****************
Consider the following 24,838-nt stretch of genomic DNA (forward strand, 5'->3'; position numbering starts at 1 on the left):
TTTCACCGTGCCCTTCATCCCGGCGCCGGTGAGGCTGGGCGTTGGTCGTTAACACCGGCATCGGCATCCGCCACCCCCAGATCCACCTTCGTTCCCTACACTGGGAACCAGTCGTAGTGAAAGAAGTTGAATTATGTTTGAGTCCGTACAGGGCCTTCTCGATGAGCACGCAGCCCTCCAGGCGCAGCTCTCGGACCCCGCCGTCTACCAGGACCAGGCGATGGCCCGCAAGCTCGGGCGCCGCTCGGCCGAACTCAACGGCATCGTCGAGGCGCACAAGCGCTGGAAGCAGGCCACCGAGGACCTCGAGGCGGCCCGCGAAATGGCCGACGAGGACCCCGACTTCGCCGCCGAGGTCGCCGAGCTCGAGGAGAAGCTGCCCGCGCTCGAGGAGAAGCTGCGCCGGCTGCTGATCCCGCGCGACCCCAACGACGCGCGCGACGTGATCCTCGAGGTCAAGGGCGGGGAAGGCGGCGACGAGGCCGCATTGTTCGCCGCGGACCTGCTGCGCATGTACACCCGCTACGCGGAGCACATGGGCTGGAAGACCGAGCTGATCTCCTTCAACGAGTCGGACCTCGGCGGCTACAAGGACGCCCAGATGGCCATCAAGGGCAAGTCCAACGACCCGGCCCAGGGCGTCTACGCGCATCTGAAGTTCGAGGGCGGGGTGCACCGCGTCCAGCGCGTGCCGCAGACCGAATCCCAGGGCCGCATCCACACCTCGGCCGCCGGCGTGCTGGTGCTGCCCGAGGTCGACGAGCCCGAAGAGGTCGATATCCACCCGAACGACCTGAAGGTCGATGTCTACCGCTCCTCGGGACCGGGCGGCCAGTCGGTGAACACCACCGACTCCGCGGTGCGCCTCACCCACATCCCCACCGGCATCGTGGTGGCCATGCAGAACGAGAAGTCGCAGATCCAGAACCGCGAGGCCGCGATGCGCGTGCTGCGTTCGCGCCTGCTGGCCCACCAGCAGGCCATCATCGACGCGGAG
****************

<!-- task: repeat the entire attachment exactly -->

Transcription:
Consider the following 24,838-nt stretch of genomic DNA (forward strand, 5'->3'; position numbering starts at 1 on the left):
TTTCACCGTGCCCTTCATCCCGGCGCCGGTGAGGCTGGGCGTTGGTCGTTAACACCGGCATCGGCATCCGCCACCCCCAGATCCACCTTCGTTCCCTACACTGGGAACCAGTCGTAGTGAAAGAAGTTGAATTATGTTTGAGTCCGTACAGGGCCTTCTCGATGAGCACGCAGCCCTCCAGGCGCAGCTCTCGGACCCCGCCGTCTACCAGGACCAGGCGATGGCCCGCAAGCTCGGGCGCCGCTCGGCCGAACTCAACGGCATCGTCGAGGCGCACAAGCGCTGGAAGCAGGCCACCGAGGACCTCGAGGCGGCCCGCGAAATGGCCGACGAGGACCCCGACTTCGCCGCCGAGGTCGCCGAGCTCGAGGAGAAGCTGCCCGCGCTCGAGGAGAAGCTGCGCCGGCTGCTGATCCCGCGCGACCCCAACGACGCGCGCGACGTGATCCTCGAGGTCAAGGGCGGGGAAGGCGGCGACGAGGCCGCATTGTTCGCCGCGGACCTGCTGCGCATGTACACCCGCTACGCGGAGCACATGGGCTGGAAGACCGAGCTGATCTCCTTCAACGAGTCGGACCTCGGCGGCTACAAGGACGCCCAGATGGCCATCAAGGGCAAGTCCAACGACCCGGCCCAGGGCGTCTACGCGCATCTGAAGTTCGAGGGCGGGGTGCACCGCGTCCAGCGCGTGCCGCAGACCGAATCCCAGGGCCGCATCCACACCTCGGCCGCCGGCGTGCTGGTGCTGCCCGAGGTCGACGAGCCCGAAGAGGTCGATATCCACCCGAACGACCTGAAGGTCGATGTCTACCGCTCCTCGGGACCGGGCGGCCAGTCGGTGAACACCACCGACTCCGCGGTGCGCCTCACCCACATCCCCACCGGCATCGTGGTGGCCATGCAGAACGAGAAGTCGCAGATCCAGAACCGCGAGGCCGCGATGCGCGTGCTGCGTTCGCGCCTGCTGGCCCACCAGCAGGCCATCATCGACGCGGAG